Recently, I applied for the position of poetry editor for the famed Mountain Gazette, a position that, alas, I didn't get. The application called for a creatively written essay stating why you were suited for the position. Here is mine, hyperbole intact...
When I saw the guidelines for applying for the Poetry Editor position, my first reaction was that it is set up in a similar way to the “Cool Things I Have Done” series that continues to play out in the letters section every issue. We Americans, especially those of us in the West sure love our bragging and boasting. How then to approach it the context of a job app?
My first instinct is to follow the example of the samurai from my adopted home of 15 years, yelling out his breeding and heroic exploits to his enemy before galloping headlong to engage them. This approach only goes so far, and is a sure to get an arrow in the chest from those lesser cultured Mongolian hordes.
A more American approach perhaps? Taking a cue from the hip-hip generation and simultaneously dissing my rivals while boasting of the skills of my Samuel Johnson, all done in rhyme? This is a little closer to the spirit of poetry I guess, but isn’t quite me.
Why not step away from poetry entirely for a moment, and simply let the narrative flow, as if told to friends over beers?
Let it start in New Mexico, where I grew up, in a small town south of Albuquerque. We weren’t a mountain town per se, but the mountains weren’t too far off, with the La Drones out west and the Manzanos just to the east. We’d often do the short drive to the latter, though more often it was not so much for the wild we’d find but for the wild we’d create.
The mountains would intersect with writing for the first time in Tucson, where I did a degree in Creative Writing. On weekdays we’d craft the words inspired by our weekend muse of Mt. Lemmon, Sabino Canyon, or those other nameless desert washes lined with crosses marking those who’d been swept away by the flash floods of summer. During my senior year the outdoors trumped the indoors entirely, me being less taken with Dead European males and more with the writing of Lopez and Abbey, McCarthy and McGuane, Kerouac and Snyder.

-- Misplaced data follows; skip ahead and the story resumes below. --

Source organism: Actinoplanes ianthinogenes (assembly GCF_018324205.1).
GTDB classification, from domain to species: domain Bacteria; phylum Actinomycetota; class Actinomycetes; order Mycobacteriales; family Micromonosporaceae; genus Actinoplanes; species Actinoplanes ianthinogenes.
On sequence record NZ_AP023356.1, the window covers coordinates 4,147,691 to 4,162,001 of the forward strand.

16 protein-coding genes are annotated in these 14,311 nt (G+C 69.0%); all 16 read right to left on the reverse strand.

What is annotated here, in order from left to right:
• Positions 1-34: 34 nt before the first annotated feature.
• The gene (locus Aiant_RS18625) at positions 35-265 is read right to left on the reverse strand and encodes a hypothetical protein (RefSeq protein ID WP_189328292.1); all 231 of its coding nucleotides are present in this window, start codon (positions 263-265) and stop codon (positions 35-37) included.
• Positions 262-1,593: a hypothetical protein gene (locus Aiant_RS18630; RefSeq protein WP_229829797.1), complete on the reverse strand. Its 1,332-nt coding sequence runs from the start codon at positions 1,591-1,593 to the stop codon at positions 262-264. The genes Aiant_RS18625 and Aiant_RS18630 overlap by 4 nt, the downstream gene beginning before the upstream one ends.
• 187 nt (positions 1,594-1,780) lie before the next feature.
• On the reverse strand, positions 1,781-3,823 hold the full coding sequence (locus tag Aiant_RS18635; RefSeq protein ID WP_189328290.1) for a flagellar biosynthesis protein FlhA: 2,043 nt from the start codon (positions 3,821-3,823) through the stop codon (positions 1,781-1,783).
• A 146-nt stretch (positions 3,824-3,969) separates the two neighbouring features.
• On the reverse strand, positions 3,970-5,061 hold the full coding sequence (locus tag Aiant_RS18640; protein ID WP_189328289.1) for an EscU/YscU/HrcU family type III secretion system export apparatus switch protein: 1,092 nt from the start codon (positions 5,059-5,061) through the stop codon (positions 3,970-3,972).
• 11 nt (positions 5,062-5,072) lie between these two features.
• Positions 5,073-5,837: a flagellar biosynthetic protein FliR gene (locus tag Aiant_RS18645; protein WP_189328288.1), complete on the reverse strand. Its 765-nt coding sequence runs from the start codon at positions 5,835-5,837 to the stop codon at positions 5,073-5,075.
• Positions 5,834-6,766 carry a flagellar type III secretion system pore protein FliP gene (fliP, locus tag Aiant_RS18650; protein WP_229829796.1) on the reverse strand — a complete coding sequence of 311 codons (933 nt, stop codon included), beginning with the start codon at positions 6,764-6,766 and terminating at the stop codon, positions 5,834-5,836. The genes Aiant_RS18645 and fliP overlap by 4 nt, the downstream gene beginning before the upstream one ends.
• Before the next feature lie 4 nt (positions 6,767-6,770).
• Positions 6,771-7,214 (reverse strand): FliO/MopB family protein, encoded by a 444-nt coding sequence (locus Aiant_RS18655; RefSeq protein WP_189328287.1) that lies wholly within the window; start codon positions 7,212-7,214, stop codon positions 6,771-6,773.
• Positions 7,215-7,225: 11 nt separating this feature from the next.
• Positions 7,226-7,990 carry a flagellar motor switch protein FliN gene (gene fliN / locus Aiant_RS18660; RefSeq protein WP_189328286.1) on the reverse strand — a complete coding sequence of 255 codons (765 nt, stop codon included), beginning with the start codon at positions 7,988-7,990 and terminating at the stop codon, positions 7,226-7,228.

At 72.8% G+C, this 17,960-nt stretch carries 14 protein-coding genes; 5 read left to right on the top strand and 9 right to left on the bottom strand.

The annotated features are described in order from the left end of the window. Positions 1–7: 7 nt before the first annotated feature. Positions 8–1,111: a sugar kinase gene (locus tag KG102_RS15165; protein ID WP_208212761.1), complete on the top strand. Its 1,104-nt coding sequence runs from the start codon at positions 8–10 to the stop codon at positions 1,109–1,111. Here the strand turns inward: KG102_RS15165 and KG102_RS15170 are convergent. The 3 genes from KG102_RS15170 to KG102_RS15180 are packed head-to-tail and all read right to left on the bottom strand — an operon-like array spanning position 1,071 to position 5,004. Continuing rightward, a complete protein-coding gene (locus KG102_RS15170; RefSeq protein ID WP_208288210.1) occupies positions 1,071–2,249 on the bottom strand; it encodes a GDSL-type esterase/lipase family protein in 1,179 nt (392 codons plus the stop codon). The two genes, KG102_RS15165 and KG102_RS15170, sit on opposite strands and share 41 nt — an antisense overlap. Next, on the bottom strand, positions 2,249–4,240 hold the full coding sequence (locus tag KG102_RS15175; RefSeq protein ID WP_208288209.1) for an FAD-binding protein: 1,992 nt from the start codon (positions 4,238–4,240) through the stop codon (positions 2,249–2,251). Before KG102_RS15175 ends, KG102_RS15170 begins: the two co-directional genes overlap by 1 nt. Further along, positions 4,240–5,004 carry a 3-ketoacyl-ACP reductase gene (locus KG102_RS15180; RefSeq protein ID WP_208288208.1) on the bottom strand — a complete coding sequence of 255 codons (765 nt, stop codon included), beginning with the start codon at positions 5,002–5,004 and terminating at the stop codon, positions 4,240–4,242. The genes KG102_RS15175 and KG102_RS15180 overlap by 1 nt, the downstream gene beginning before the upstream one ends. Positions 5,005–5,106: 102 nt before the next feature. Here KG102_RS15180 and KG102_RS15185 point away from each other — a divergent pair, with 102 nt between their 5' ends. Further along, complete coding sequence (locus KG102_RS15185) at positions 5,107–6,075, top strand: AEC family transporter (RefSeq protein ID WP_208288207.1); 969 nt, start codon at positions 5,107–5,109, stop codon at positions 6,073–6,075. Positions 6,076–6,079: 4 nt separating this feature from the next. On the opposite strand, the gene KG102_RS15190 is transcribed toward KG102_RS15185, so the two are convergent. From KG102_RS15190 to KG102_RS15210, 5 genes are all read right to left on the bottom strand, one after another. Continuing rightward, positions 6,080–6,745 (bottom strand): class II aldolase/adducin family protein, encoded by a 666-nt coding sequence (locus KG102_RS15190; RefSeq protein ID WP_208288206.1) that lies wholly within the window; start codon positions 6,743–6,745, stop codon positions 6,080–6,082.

In fact it was The Beats who informed my next phase, as an aspiring young poet who most found inspiration in actual physical landscapes bearing strong resemblance to those literary ones in which he’d spent so much time getting lost. Long afternoons spent up at Sandia Crest, and later in the Santa Ynez above Santa Barbara, always with a book in a pocket and dreams in my head.
By then, The Beats had really marked the path. Heavily inspired by Snyder and Nanao Sakaki, Japan became the obvious next step. My final American summer was spent in the company of urban poets at Naropa. When not discussing the work of Kerouac, I was talking about the man himself over pizza lunches with Ginsberg, or out searching for his muse in the Flatirons of Boulder.
The next twelve years were spent in the shadow of Mt Daisen, the highest peak in western Japan. It was here that I first encountered “Mountain Gazette,” in the form of “Go Higher.” The words contained within were a pleasant return to Western landscapes vastly different from the low Asian hills that I climbed and skied on weekends. Rural Japan was a pleasant place to live, within biking distance of the beach and a half hour drive to the lifts. The small community there was similarly nourishing. We few foreigners were close and well traveled, the drudgery of our teaching jobs funding frequent trips into Asia. My own boots bear the dust of the Bhutanese Himalaya, the Taoist Peaks of China, the Shamanistic Mountains of Korea; their soles caked with the mud of jungles that stretch from Okinawa to Sri Lanka.